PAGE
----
7. If Neurofeedback training works so well, why haven’t I heard of it?

The most common form of intervention for mental health conditions is medication. The pharmaceutical industry has the money and power to advertise where Neurofeedback does not. This is changing as more research is being published to advocate for the efficacy of Neurofeedback. See http://www.isnr.org/ and http://www.aapb.org/ for more information.


8. Are there any risks/side effects associated with training?

Neurofeedback is a non-invasive treatment modality that focuses on teaching individuals to regulate their electrical brainwave activity. No research to date has reported any negative side-effects from Neurofeedback training. Neurofeedback training programs are designed so that only positive, optimal brainwave patterns are reinforced. No negative or unwanted brainwave patterns can be created in this way. As the training progresses, the trainee may notice that the side-effects of their medication are becoming more prevalent (if they are on medications). This indicates that their brain functioning is becoming more normalized and a medication review should be scheduled to modify the dosage of medication.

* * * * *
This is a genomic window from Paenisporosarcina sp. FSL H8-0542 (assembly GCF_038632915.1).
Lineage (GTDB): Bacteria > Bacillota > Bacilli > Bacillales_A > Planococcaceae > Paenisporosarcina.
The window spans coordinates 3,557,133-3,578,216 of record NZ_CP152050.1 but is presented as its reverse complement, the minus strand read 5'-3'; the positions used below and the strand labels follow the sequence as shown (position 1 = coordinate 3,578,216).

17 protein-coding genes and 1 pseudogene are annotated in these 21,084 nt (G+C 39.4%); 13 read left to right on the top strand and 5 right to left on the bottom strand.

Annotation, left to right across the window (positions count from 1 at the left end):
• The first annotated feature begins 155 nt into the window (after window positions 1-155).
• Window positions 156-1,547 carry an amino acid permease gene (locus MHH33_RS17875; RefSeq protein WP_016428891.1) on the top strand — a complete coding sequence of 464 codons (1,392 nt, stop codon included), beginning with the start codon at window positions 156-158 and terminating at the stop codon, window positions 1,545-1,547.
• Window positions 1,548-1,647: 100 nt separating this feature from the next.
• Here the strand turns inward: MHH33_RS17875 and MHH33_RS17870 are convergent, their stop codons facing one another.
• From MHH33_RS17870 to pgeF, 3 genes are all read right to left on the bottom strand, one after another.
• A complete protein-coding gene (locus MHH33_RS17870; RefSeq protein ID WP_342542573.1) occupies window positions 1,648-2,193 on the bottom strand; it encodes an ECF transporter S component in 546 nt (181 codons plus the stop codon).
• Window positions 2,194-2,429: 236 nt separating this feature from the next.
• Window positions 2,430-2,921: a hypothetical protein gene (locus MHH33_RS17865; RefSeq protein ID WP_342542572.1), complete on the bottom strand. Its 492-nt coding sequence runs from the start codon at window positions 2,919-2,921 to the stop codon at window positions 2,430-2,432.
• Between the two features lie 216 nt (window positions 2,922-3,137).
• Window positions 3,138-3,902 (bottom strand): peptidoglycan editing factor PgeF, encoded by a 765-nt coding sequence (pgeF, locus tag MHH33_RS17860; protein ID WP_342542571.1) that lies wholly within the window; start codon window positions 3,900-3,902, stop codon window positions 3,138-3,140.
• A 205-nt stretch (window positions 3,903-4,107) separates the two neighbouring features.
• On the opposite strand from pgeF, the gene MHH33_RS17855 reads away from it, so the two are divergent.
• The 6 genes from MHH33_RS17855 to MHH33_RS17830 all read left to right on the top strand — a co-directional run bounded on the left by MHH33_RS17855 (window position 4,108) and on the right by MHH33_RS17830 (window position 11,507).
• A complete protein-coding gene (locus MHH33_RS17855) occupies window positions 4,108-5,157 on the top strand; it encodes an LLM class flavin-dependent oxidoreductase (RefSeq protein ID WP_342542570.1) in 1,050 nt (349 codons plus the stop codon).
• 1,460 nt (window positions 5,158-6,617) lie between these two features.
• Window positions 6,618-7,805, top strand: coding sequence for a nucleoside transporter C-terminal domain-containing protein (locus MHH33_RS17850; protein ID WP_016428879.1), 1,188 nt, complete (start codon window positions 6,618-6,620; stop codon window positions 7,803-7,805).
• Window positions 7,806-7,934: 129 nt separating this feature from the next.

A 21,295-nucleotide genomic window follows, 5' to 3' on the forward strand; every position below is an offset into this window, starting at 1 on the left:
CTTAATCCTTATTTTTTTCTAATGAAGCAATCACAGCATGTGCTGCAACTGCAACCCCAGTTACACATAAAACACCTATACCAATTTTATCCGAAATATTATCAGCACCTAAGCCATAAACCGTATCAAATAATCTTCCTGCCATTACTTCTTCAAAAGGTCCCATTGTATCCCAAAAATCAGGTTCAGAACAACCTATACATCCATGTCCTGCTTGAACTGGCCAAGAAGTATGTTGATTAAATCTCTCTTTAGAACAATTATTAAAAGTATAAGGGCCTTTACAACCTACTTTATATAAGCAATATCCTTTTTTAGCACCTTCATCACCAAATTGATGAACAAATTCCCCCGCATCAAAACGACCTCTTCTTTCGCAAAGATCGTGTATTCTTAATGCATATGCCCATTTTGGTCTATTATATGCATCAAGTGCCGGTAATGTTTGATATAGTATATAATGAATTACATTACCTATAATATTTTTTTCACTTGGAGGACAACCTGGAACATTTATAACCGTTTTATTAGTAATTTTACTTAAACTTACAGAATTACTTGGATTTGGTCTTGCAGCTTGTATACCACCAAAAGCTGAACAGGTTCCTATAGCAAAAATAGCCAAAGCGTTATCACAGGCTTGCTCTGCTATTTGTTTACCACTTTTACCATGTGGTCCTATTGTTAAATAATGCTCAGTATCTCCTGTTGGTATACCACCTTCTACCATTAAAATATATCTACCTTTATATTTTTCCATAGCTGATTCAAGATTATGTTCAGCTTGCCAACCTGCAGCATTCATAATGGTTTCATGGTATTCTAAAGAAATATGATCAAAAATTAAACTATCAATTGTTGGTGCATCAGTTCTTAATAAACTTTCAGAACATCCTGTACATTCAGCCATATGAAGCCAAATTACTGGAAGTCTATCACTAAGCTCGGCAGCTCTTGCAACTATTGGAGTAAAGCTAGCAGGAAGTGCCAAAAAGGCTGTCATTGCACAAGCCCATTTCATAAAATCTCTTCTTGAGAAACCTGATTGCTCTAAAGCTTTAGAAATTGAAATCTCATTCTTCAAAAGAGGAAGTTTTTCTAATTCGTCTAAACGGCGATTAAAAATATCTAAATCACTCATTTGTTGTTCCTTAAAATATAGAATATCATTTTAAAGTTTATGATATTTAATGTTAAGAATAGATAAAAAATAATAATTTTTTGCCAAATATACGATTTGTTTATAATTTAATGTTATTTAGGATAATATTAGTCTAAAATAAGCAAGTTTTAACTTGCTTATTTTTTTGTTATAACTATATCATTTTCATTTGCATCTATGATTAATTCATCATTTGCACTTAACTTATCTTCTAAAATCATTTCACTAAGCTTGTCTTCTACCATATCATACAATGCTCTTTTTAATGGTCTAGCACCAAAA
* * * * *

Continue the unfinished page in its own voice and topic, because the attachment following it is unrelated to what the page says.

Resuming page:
9. Can Neurofeedback help me if I don’t have any diagnosable disorders?

Neurofeedback and Biofeedback techniques are also used in Peak Performance settings to help improve an individual’s level of calm, focus, relax, and alert. This type of training is used for athletes, executives, and students who aim to achieve greater success in their respective disciplines.


10. What age ranges are the best candidates for Neurofeedback training?

Neurofeedback relies on concept of neuroplasticity, which states that the brain can alter its function and reorganize itself in response to learning and other events. Neuroplasticity tends to decrease as you age, so younger clients tend to progress the quickest. This is why it is easier to learn a language or skill early in life as opposed to when you are older. The most common age ranges for training are 8-24 years old. Older clients (55 years of age and over) may need a few more sessions to achieve certain training goals.


11. Why not use medication?